Hello onthewards readers! I have been kindly asked to give you an insight into the wonderful and sometimes crazy world of medicine in the Northern Territory.
By way of introduction, I am now in my 5th year of work, 3 of which I have completed in various jobs in the Territory. I am what you call a veteran now, as one thing you quickly realise about working up here is that your colleagues are a largely transient bunch. People leave because they have training that needs to completed elsewhere or they get fatigued from the work, which is completely understandable. I originally hail from Adelaide, where I grew up and trained, then following my internship, I headed north for some adventure. I quickly fell in love with the scope of practice and the people up in the NT and decided to start my specialty training in Emergency Medicine here 2 years ago.
So why did I stay and why are so many others temporary visitors? I think I can explain this to you by describing my three favourite aspects of working in the Territory.
Adventure was certainly one of the reasons I came north in my residency. I wanted to be able to start practicing my skills in a remote and resource-challenged setting. Given Darwin is one of Australia’s major cities, this seems like any statement, but we are a one-hospital town, with no cardiothoracics, neurosurgery or spinal surgery and we see our fair share of trauma. We have only recently begun to offer PCI for acute myocardial infarction to some select patients. Unbelievable hey?!
I feel like every day is an adventure at work, finding new illnesses or complications of illness in our incredibly disadvantaged Indigenous population and trying to manage them in this complex context of their cultural world. Furthermore, I drive home at the moment, with a broody skyline and lightning storms off in the distance. I then take my dog for a walk, along the cliff tops looking for crocs down below and come home to a dinner of fresh fish caught in the local rivers (if it’s been a productive weekend!). What I’m saying is the lifestyle is also a constant adventure. We are literally surrounded by national parks and riverways full of Australia’s iconic creatures. Equipped with a 4WD, this place is a massive playground.
I touched on this briefly above, but we do see a great variety of things in Darwin. In Darwin, during our wet season, our antibiotics protocol for undifferentiated sepsis is Meropenem and Vancomycin (the big guns), because we need to cover for Meliodosis… ever heard of that? I hadn’t until I got here. It’s a rare, but devastating tropical bacterial infection, unique to the Top End. Furthermore, our patients are often non-compliant with treatment of their chronic illnesses. Therefore, we see many of the complications of illness, for example, acute heart failure from decompensated rheumatic heart disease and diabetic foot infections, so bad that maggots are coming out of them.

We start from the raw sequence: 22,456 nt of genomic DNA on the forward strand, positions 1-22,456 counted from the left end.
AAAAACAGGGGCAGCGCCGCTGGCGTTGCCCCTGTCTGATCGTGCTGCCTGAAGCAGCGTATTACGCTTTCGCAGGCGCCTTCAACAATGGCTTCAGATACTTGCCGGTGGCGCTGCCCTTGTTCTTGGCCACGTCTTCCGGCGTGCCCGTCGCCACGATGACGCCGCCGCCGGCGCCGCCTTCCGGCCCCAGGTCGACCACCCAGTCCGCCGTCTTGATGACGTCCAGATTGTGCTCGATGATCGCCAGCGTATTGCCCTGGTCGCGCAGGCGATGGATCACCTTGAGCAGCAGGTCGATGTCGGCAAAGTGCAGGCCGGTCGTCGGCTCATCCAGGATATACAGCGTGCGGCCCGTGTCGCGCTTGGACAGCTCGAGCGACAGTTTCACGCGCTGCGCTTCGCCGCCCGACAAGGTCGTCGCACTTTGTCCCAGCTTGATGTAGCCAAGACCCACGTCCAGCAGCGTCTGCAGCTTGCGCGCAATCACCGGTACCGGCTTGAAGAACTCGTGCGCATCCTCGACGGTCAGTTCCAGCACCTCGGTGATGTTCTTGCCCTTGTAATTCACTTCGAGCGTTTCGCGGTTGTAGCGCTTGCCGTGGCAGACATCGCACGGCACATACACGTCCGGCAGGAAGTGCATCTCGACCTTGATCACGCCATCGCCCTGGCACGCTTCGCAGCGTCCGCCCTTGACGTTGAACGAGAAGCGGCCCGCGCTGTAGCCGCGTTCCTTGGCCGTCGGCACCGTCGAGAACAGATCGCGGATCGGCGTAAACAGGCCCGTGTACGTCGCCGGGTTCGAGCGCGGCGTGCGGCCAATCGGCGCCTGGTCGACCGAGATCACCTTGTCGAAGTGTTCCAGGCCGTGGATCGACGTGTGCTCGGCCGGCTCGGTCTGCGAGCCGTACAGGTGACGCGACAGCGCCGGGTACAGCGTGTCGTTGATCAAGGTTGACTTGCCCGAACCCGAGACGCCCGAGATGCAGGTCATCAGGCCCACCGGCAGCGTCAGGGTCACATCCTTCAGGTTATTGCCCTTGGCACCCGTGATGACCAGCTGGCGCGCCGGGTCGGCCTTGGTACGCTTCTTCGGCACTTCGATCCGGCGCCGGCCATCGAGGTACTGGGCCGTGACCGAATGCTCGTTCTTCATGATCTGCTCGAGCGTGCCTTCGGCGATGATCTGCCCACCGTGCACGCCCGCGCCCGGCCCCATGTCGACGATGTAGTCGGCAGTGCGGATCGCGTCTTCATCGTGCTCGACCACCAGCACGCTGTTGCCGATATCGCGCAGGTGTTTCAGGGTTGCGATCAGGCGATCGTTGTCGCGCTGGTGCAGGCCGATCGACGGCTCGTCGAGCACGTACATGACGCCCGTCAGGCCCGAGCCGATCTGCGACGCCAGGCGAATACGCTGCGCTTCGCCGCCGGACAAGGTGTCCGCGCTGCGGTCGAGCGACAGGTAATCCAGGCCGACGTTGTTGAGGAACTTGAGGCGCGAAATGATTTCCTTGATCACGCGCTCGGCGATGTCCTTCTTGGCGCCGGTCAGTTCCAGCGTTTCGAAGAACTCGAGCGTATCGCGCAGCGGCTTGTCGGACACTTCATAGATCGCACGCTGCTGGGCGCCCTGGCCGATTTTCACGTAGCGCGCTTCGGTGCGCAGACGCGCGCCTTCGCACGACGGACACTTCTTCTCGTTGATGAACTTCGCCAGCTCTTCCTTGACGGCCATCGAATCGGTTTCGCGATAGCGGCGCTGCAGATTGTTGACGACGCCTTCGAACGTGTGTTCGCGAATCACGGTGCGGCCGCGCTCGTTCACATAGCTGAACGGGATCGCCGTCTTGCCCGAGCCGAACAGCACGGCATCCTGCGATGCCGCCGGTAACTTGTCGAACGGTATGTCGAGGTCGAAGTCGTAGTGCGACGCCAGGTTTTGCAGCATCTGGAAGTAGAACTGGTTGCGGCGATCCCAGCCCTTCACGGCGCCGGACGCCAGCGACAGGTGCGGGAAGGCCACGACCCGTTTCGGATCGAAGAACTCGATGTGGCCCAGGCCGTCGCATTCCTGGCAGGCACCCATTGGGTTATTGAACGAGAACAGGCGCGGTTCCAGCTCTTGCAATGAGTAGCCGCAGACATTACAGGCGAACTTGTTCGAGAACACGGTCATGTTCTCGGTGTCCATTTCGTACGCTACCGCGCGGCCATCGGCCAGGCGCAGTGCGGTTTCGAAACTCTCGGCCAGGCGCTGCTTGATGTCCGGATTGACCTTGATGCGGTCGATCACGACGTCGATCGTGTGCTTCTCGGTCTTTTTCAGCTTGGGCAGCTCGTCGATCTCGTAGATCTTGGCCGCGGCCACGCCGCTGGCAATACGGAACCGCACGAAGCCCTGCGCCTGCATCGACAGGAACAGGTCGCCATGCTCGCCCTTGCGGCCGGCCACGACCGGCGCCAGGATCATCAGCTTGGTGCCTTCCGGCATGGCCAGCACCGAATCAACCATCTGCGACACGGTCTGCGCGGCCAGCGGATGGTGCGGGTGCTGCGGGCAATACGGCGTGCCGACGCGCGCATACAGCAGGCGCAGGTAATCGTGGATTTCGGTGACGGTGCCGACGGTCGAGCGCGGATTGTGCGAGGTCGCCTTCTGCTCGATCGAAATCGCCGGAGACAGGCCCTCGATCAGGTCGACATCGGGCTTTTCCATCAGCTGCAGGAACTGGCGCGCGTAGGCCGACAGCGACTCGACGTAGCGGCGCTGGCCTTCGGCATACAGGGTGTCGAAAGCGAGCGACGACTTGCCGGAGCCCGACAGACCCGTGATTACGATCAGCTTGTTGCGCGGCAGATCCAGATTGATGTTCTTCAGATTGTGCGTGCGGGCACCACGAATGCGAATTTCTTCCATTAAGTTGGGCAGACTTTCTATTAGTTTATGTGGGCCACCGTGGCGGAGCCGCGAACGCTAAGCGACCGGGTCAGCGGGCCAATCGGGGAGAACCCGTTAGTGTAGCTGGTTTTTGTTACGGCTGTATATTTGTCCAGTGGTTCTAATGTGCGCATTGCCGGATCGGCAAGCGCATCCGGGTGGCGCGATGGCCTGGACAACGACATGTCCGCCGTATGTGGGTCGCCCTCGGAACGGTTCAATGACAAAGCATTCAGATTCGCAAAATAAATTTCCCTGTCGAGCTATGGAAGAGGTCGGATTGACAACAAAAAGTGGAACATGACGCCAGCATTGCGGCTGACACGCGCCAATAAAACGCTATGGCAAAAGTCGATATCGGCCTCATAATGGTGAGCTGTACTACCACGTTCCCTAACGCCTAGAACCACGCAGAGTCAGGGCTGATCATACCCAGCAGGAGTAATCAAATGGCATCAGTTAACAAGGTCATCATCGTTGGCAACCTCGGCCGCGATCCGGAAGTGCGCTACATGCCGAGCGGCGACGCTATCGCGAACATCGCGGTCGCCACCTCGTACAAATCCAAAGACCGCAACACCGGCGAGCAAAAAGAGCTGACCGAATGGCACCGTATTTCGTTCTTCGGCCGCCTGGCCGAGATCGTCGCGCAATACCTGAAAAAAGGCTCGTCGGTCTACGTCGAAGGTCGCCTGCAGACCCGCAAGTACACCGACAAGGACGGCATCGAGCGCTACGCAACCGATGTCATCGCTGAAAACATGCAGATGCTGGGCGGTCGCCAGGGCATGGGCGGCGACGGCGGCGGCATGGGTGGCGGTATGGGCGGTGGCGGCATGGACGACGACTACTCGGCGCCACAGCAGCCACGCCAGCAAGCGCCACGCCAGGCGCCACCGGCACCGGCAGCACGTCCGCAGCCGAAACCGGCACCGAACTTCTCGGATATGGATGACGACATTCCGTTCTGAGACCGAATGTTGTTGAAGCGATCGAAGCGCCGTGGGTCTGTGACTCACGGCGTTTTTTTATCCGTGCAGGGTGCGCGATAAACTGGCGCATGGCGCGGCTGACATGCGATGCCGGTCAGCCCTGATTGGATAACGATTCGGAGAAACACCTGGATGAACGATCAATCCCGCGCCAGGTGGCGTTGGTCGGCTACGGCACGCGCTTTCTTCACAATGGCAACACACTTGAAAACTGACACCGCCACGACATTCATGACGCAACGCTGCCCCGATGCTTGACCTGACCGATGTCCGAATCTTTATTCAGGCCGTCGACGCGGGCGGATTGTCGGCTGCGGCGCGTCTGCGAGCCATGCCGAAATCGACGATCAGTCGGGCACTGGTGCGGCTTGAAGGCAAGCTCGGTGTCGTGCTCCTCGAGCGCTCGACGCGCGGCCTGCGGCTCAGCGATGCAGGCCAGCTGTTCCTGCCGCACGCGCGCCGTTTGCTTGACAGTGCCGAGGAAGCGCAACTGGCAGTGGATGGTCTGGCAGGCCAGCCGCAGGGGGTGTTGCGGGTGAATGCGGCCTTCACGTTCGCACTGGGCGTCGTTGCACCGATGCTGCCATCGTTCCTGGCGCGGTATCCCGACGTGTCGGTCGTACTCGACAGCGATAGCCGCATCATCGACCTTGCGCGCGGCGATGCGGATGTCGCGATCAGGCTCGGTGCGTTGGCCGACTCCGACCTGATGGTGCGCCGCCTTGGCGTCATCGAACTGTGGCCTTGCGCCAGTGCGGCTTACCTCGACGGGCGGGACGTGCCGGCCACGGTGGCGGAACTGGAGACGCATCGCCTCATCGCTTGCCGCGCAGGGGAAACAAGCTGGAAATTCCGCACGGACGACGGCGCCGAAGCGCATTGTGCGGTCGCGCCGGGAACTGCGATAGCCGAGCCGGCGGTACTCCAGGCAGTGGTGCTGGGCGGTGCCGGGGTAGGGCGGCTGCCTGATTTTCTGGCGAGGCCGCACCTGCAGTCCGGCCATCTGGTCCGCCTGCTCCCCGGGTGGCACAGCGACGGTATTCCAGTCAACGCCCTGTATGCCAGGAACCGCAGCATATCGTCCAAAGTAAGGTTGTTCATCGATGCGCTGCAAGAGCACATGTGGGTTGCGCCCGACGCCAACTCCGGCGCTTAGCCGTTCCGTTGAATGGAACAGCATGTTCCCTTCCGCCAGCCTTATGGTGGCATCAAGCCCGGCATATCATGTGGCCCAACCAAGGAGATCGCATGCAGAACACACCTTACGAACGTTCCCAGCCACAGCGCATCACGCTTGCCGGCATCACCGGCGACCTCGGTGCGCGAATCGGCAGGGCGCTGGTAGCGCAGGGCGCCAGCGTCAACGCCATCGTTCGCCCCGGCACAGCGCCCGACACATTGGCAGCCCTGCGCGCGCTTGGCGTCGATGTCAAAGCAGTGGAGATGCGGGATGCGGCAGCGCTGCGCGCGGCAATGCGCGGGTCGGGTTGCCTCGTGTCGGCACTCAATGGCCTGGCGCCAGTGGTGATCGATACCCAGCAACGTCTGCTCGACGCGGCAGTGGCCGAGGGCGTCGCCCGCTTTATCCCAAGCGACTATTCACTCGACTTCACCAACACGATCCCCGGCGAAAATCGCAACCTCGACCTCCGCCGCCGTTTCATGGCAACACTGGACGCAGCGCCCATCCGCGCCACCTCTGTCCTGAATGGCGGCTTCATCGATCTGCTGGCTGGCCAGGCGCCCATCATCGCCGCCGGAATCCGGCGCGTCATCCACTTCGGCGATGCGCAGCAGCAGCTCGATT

Darwin is a place where people come to work with our Indigenous population and it is not an easy job, hence staff retention can be poor. It is under-resourced, communication is always challenging and the cultural context of health for Aboriginal people is completely foreign to our mainstream Western ideals. But nonetheless, Darwin is a place full of enthusiastic, resilient and generally happy people who want to offer whatever they can to improve the lives of our native Australians. I think this underpins a hospital culture of acceptance and teamwork that I have not experience elsewhere. I genuinely enjoy coming to work every day to work with my peers, who approach their jobs with enthusiasm and a healthy dose of laughter.
I’m still here 3 years on, because I’m lucky enough to have a flexible training program that means I can complete a large portion of work here. But even if you are not in Emergency Medicine, many other specialties offer placements in the Territory and I would highly recommend you look into it as an opportunity. Adventure, Indigenous health and a real medical and cultural challenge is what makes Darwin unique and amazing.